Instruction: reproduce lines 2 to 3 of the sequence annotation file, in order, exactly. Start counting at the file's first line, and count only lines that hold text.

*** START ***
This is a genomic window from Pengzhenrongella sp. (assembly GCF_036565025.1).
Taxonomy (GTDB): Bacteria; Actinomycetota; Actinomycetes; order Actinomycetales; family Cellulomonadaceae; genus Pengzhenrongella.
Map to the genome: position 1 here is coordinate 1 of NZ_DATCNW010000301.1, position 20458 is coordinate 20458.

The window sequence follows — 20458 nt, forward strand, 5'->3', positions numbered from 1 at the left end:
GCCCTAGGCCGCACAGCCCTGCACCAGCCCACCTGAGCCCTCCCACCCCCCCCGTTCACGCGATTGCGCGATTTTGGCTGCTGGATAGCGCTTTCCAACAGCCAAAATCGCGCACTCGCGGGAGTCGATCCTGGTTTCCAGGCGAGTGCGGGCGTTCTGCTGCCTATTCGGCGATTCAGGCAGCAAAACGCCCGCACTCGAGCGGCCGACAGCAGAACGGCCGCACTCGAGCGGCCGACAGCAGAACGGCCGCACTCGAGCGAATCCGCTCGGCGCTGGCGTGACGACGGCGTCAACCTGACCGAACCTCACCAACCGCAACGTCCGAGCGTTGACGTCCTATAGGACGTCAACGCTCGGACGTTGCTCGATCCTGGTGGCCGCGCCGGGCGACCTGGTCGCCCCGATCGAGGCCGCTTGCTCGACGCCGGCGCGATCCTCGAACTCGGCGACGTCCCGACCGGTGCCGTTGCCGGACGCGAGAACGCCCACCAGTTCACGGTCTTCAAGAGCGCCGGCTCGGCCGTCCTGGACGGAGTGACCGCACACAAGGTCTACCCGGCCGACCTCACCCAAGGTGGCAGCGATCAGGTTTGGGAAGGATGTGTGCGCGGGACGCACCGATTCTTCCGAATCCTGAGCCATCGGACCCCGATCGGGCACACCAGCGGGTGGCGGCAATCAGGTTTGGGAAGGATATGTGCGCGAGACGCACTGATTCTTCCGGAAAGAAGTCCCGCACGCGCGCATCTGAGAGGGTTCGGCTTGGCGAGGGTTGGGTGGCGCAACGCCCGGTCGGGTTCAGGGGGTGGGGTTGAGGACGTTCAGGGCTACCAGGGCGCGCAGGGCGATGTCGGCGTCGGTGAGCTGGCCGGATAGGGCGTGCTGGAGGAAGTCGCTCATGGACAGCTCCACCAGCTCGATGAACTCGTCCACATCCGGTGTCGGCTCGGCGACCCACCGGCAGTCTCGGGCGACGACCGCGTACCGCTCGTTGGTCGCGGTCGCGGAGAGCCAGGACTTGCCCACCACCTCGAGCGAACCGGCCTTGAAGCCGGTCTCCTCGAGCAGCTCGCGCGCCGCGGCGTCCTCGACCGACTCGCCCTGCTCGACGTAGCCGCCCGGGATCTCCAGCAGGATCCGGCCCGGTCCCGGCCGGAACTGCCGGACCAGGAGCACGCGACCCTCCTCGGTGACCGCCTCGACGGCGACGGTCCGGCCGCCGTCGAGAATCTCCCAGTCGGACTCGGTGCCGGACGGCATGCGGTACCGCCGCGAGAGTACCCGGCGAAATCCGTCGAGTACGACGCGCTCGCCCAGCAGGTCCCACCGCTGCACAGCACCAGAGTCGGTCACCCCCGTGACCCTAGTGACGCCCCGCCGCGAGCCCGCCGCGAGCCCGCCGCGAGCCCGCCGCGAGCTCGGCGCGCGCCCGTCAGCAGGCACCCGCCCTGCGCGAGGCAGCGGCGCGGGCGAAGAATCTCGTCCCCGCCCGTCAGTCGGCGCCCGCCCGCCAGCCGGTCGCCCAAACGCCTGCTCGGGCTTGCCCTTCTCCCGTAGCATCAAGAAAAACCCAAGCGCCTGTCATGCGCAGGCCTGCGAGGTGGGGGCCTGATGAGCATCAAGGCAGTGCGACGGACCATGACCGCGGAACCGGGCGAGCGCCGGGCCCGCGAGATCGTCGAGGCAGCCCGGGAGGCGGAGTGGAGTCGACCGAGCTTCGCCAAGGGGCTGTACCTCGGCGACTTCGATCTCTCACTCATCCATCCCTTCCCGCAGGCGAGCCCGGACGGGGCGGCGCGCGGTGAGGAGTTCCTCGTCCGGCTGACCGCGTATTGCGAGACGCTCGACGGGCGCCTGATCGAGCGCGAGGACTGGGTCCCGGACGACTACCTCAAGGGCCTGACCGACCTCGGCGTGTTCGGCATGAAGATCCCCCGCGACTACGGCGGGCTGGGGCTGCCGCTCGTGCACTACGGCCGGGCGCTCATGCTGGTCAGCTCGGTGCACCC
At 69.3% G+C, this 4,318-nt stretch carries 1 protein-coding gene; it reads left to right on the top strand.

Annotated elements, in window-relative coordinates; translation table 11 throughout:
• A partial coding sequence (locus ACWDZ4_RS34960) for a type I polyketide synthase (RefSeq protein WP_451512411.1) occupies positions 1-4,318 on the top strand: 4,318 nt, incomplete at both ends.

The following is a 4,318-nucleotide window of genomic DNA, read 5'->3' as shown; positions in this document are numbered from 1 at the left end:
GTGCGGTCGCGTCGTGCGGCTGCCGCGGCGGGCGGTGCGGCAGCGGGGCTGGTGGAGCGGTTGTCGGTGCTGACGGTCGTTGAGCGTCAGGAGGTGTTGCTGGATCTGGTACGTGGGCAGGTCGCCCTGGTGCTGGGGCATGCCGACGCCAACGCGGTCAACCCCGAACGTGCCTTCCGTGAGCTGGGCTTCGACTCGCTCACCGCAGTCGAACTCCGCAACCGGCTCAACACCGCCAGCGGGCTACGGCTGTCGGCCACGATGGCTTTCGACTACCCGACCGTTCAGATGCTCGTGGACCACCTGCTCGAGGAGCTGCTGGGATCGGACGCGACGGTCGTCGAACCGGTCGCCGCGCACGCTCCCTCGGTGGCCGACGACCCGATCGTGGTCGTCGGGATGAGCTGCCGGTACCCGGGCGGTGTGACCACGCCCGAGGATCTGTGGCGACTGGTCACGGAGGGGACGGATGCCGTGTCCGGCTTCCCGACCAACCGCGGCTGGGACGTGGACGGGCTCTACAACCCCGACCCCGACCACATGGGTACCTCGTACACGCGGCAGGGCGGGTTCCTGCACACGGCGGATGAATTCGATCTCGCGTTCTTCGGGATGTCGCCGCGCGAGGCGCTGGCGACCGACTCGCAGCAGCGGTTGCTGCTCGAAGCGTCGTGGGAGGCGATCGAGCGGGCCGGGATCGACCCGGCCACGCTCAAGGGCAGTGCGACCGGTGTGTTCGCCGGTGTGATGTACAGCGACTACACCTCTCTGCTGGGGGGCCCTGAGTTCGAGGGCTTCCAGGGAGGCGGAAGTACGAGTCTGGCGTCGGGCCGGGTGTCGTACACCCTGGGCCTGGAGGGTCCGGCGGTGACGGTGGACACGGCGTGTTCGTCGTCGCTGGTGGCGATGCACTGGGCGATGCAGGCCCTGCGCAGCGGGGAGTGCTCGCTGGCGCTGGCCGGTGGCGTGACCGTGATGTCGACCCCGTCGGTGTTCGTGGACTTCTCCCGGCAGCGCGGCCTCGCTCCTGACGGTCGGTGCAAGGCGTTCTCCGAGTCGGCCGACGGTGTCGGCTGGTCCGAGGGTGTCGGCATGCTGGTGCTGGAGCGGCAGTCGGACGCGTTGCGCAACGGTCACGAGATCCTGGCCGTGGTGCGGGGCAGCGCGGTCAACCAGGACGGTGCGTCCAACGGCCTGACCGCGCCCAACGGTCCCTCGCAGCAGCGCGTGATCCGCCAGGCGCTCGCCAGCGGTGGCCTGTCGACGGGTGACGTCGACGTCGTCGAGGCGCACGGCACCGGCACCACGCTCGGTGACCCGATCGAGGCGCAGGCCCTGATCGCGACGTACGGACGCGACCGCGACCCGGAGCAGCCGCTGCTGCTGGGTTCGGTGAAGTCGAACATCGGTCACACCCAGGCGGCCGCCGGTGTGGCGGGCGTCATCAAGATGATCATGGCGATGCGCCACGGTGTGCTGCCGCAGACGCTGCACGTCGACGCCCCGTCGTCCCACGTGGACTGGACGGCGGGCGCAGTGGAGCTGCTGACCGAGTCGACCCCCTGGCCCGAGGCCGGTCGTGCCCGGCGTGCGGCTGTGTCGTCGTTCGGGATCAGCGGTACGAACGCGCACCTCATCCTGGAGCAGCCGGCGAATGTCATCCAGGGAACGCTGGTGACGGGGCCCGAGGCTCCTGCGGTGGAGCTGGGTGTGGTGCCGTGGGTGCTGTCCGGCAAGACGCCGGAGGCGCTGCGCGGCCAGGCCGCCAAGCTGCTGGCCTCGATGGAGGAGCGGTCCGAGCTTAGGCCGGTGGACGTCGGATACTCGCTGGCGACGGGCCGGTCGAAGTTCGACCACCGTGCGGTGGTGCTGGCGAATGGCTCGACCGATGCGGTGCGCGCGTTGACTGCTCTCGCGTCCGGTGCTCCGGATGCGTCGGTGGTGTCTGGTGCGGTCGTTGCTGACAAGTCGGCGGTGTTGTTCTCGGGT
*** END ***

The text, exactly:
Taxonomy (GTDB): Bacteria; Actinomycetota; Actinomycetes; order Actinomycetales; family Cellulomonadaceae; genus Pengzhenrongella.
Map to the genome: position 1 here is coordinate 1 of NZ_DATCNW010000301.1, position 20458 is coordinate 20458.